Instructors across disciplines have long warned students not to put too much stock in Wikipedia, framing the platform as a flawed free-for-all rather than a dynamic, collaborative reference tool with expansive scope. As Wikipedia reaches maturity, turning 21 in January 2022, it has achieved new relevance as a hub for emerging research on COVID-19 and boosted its authority with live links to source texts that users can check out via Controlled Digital Lending. It’s time to reconsider our estimation of this resource as a student research tool.
Our investigation of student habits used a simulated set of Google search results to identify how 175 students, from 4th grade through graduate school, selected and judged resources for a research project. We found that, while students have been generally discouraged from using Wikipedia as a source, it remains a popular starting point. We also found that experienced scholars use Wikipedia more than those with less experience, though they’re hesitant to cite or talk about it.
Our results show that established professionals commonly started with Wikipedia to get their bearings on a topic before diving headfirst into the literature. Indeed, few of us jump into scholarly articles when exploring a new area of knowledge. We need context and vocabulary before we enter academic conversations. In the old days, before the internet, we would advise students not to cite general encyclopedias, but we enthusiastically encouraged their use for background knowledge as part of the workflow of inquiry. Why is Wikipedia different?
Wikipedia isn’t perfect; its crowdsourced authorship and continual “under construction” status has ignited debates around authority, though many Wikipedia authors are topic experts. But the same flux that makes it subject to hacking and bias leaves it open to revision, fact-checking, real-time updates, and constant improvement from its well-established system of editorial oversight and quality control.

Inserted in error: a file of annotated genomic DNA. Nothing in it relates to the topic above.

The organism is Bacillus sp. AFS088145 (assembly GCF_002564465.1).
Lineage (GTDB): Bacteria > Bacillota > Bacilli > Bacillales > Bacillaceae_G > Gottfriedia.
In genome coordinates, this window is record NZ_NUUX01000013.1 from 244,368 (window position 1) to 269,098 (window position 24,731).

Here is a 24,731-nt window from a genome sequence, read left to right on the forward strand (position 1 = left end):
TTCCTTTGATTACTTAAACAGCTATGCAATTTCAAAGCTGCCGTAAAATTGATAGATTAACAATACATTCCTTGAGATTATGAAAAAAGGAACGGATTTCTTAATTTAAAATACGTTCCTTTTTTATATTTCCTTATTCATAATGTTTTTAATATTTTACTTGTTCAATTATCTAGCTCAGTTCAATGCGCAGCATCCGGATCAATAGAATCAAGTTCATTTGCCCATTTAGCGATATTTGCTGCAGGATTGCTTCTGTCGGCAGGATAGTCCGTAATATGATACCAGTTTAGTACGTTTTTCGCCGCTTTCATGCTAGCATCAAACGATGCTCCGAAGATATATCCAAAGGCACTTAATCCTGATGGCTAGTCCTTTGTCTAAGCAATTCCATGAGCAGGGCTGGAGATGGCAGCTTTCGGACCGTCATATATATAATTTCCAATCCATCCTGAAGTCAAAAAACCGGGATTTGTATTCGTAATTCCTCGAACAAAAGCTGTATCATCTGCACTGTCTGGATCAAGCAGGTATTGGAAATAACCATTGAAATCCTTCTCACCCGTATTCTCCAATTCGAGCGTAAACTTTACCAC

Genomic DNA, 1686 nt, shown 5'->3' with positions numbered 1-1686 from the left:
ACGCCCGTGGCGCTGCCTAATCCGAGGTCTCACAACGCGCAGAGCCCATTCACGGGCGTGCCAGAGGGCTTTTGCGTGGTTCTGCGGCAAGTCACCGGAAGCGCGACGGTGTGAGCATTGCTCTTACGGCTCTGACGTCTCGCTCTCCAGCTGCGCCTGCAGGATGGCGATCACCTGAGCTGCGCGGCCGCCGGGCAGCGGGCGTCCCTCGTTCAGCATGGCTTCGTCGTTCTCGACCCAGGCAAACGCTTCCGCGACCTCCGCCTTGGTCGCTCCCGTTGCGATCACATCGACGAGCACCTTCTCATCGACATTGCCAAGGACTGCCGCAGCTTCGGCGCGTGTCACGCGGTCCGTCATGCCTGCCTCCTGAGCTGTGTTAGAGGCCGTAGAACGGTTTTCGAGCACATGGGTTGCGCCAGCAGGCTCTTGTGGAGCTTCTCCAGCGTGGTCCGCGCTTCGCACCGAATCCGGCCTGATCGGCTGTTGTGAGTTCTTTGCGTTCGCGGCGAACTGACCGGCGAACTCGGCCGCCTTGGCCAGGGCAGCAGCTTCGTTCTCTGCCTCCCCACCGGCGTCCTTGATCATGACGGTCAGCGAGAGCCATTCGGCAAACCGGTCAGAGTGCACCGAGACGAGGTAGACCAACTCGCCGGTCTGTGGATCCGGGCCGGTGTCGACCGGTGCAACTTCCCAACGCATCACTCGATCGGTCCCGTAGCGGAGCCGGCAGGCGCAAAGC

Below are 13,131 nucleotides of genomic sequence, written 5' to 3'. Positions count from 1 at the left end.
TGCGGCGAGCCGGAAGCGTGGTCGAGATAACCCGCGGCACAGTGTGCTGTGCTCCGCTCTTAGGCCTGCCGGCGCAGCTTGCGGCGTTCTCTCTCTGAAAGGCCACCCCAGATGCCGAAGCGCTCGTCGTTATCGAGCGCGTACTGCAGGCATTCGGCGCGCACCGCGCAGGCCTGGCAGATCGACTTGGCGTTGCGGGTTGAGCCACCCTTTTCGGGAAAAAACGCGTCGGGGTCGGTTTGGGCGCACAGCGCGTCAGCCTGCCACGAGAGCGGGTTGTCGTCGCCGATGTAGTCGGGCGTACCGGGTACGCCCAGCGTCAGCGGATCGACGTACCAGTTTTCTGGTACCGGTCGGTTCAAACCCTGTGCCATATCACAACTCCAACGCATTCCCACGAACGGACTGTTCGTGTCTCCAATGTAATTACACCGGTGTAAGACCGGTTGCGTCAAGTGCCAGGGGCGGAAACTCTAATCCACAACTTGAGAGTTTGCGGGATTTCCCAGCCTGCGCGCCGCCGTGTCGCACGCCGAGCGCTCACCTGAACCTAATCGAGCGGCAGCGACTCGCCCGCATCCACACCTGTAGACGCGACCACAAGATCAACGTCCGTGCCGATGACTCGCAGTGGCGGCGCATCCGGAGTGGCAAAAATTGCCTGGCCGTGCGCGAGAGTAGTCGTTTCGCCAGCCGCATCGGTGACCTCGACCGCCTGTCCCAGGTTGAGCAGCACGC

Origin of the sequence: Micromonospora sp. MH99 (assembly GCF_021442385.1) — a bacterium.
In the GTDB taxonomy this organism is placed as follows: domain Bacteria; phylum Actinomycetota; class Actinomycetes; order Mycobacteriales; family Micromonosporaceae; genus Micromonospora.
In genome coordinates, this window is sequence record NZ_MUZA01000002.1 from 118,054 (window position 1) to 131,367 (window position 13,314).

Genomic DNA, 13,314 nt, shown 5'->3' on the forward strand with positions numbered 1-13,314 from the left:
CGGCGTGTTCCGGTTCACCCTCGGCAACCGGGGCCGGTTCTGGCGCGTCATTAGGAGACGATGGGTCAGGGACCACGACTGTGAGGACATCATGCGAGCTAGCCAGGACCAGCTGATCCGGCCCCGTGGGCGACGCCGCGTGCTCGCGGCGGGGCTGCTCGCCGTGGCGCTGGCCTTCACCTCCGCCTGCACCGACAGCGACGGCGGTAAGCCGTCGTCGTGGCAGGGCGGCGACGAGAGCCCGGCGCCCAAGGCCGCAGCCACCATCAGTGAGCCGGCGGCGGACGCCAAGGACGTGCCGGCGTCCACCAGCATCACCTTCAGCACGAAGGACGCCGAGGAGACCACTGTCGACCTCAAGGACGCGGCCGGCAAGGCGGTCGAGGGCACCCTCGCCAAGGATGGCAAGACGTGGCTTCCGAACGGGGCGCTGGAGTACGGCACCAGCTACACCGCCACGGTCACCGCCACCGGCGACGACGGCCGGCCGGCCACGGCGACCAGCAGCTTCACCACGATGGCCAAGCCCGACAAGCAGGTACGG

OCLC’s “Wikipedia + Libraries: Better Together” program produced detailed training on how librarians can teach users to create, edit, and evaluate Wikipedia articles. Some teachers incorporate Wikipedia into their curriculum, introducing assignments that require students to create and edit articles. This allows students to see how the open contribution model of Wikipedia works in practice and in turn promotes evaluation of other articles based on authentic experience with the process.
The Digital Visitors and Residents framework, a 2017 OCLC research project (coauthored by Connaway), breaks web users into two groups: Visitors see parts of the web as a collection of tools, while residents see it as a place to live and leave digital traces.
Many Wikipedia users—including most of our respondents—act as visitors, reading articles to get information, while others act as residents, taking an active role in the editing process. This provides a useful starting point for education on the nuances of Wikipedia’s editing model. If more students and teachers engaged with Wikipedia as residents, we could see broader understanding and acceptance of the site’s authorship and editing process.
Perhaps the argument should not be about whether to use Wikipedia, but instead about when and how to use it as part of our big-picture scaffolding of knowledge practices.
As information professionals, we recognize the value of a variety of reference resources at various stages in the inquiry process, and we’re well positioned to share strategies for using this vetted, crowdsourced tool in appropriate ways.
Given Wikipedia’s ubiquity—and utility—librarians and educators would do well to offer students a nuanced view of its benefits and drawbacks and encourage them to properly incorporate it into a broader research workflow.
The research team also included Brittany Brannon, Amy Buhler, Tara T. Cataldo, Christopher Cyr, Rachael Elrod, Ixchel M. Faniel, and Samuel R. Putnam.